I am still having difficulty in trying to understand what the mainEntityOfPage.@id is and why it is recommended by Google. I am referring specifically to articles, blog posts and similar schemas. Here is the article that I read:


I currently have my blog post page setup like this (I have left out most of the required fields otherwise this post gets too long):

<script type="application/ld+json">
     "@@context": "http://schema.org",
     "@@type": "WebPage",
     "breadcrumb": {
          "@@type": "BreadcrumbList",
          "itemListElement": [{
               "@@type": "ListItem",
               "item": {
                    "@@id": "http://www.example.com",
                    "name": "My Website"
               "position": 1
          }, {
               "@@type": "ListItem",
               "item": {
                    "@@id": "http://www,example.com/blog",
                    "name": "Blog"
               "position": 2
          }, {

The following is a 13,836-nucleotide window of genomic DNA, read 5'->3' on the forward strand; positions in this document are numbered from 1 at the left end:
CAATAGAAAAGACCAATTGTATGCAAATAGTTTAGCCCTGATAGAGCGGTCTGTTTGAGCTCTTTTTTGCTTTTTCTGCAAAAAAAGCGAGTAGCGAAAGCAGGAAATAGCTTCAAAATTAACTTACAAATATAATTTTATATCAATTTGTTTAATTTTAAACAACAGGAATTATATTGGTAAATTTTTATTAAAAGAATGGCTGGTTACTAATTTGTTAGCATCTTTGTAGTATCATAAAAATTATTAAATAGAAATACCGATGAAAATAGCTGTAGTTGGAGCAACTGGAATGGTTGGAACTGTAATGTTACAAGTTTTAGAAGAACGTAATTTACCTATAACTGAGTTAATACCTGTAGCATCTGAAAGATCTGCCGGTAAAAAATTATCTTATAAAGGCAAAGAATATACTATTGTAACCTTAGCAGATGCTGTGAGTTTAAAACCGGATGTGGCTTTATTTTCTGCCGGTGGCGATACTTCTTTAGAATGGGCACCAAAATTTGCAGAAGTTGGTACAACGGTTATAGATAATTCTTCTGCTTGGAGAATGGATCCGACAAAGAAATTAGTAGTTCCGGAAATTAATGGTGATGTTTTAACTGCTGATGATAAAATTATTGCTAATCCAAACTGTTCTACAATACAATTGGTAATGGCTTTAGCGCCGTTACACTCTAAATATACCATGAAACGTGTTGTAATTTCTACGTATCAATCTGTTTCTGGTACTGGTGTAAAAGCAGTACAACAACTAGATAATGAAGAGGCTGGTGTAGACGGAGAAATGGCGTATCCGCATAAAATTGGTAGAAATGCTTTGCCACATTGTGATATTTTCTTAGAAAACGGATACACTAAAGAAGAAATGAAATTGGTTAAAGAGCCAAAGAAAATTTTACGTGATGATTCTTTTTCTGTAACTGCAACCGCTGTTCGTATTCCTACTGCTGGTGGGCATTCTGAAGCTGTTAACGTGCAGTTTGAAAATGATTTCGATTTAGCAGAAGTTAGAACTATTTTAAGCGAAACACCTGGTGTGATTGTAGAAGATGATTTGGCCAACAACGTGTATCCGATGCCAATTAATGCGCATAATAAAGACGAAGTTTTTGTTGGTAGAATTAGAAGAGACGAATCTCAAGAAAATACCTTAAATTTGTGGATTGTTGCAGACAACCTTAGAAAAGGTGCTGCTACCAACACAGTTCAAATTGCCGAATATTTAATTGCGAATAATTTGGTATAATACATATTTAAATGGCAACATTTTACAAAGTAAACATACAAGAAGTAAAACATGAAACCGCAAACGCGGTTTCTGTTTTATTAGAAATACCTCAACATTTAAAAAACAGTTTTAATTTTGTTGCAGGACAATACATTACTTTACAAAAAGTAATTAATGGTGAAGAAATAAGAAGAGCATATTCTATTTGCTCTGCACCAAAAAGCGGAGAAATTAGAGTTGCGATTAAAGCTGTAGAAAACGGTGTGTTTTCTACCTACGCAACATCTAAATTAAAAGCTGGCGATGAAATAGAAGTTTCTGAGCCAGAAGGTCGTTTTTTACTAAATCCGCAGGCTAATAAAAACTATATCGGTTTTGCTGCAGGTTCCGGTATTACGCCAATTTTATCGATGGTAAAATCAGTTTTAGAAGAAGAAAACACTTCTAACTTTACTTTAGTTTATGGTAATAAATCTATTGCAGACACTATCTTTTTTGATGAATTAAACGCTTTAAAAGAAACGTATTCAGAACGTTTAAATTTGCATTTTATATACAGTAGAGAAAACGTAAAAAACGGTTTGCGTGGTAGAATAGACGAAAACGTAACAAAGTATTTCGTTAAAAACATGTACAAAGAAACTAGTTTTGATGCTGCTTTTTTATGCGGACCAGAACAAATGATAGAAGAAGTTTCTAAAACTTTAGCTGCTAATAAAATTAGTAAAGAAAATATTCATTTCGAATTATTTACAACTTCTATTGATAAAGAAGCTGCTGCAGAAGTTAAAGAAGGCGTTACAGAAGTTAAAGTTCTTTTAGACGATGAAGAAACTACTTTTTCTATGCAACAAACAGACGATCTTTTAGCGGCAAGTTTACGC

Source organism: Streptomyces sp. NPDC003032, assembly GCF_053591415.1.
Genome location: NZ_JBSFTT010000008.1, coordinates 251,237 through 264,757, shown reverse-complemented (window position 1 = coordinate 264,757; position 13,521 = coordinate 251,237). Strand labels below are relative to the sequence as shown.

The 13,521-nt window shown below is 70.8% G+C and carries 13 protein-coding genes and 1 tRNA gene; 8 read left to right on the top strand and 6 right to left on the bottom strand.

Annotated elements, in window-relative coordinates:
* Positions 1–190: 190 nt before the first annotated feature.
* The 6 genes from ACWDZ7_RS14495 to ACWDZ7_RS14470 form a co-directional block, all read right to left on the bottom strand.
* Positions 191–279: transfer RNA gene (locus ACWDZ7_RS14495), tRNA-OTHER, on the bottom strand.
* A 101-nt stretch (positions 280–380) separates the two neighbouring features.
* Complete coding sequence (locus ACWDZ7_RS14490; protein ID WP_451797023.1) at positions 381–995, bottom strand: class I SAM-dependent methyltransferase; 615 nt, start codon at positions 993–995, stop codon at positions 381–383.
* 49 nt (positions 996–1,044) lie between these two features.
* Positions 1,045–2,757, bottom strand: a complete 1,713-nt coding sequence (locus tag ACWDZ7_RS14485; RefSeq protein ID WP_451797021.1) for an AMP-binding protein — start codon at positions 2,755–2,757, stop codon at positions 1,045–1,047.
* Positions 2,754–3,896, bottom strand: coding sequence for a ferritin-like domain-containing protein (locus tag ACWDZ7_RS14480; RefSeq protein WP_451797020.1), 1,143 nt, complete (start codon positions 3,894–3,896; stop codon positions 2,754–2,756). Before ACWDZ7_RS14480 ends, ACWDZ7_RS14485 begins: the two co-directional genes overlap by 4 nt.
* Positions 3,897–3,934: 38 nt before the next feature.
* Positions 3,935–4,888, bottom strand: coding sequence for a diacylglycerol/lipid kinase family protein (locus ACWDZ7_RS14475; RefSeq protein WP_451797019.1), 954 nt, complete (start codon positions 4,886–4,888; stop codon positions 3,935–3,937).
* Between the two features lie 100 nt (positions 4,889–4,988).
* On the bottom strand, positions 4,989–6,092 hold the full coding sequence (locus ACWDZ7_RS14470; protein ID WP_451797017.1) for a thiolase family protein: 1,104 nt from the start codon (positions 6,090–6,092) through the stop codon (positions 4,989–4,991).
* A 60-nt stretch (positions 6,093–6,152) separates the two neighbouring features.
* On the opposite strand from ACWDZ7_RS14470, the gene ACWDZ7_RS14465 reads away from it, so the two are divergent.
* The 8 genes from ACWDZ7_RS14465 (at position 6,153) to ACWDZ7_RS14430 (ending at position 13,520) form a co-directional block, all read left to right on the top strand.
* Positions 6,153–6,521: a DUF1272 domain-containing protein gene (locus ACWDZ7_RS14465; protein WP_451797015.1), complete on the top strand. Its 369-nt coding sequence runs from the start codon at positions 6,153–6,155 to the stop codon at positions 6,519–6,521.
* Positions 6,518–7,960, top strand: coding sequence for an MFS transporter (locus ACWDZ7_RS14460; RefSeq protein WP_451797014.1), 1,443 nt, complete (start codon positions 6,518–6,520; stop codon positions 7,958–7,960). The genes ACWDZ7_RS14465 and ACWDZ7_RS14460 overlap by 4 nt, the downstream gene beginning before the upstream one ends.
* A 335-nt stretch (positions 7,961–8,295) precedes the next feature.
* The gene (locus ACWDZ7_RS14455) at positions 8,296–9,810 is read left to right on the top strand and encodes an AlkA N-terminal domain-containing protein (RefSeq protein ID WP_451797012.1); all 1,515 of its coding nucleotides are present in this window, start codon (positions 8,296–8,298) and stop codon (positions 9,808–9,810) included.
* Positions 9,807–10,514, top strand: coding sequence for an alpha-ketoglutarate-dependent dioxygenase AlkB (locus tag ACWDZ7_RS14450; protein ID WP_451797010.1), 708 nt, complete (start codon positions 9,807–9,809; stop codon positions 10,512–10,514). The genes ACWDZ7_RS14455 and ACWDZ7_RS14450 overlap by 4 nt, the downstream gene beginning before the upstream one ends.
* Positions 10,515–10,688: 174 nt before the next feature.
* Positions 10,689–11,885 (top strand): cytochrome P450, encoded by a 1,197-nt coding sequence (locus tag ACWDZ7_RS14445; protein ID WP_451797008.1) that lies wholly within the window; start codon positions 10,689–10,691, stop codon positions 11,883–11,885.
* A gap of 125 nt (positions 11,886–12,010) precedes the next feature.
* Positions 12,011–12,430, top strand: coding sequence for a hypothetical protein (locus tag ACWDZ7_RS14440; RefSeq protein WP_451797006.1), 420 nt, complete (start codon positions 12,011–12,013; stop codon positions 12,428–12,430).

"@@type": "ListItem",
               "item": {
                    "@@id": "http://www.example.com/blog/1001/test-blog-post",
                    "name": "Test Blog Post"
               "position": 3
     "mainEntity": {
          "@@type": "BlogPosting",
          "headline": "Test Blog Post",
          "url": "http://www.example.com/blog/1001/test-blog-post"

Using mainEntity the way I did, is this the same thing as using mainEntityOfPage.@id? If it is not, how do I change my code to fit in with Google's requirements?


@unor posted detailed answers here:

It would be much easier to understand if Google's structured data testing tool would remove the warning if you don't specify mainEntityOfPage.@id but specify mainEntity. This is how I currently have it.

| improve this answer | |
  • The second link is clear and comprehensive without saying too much. A++ – Josh Habdas Feb 9 '19 at 11:02

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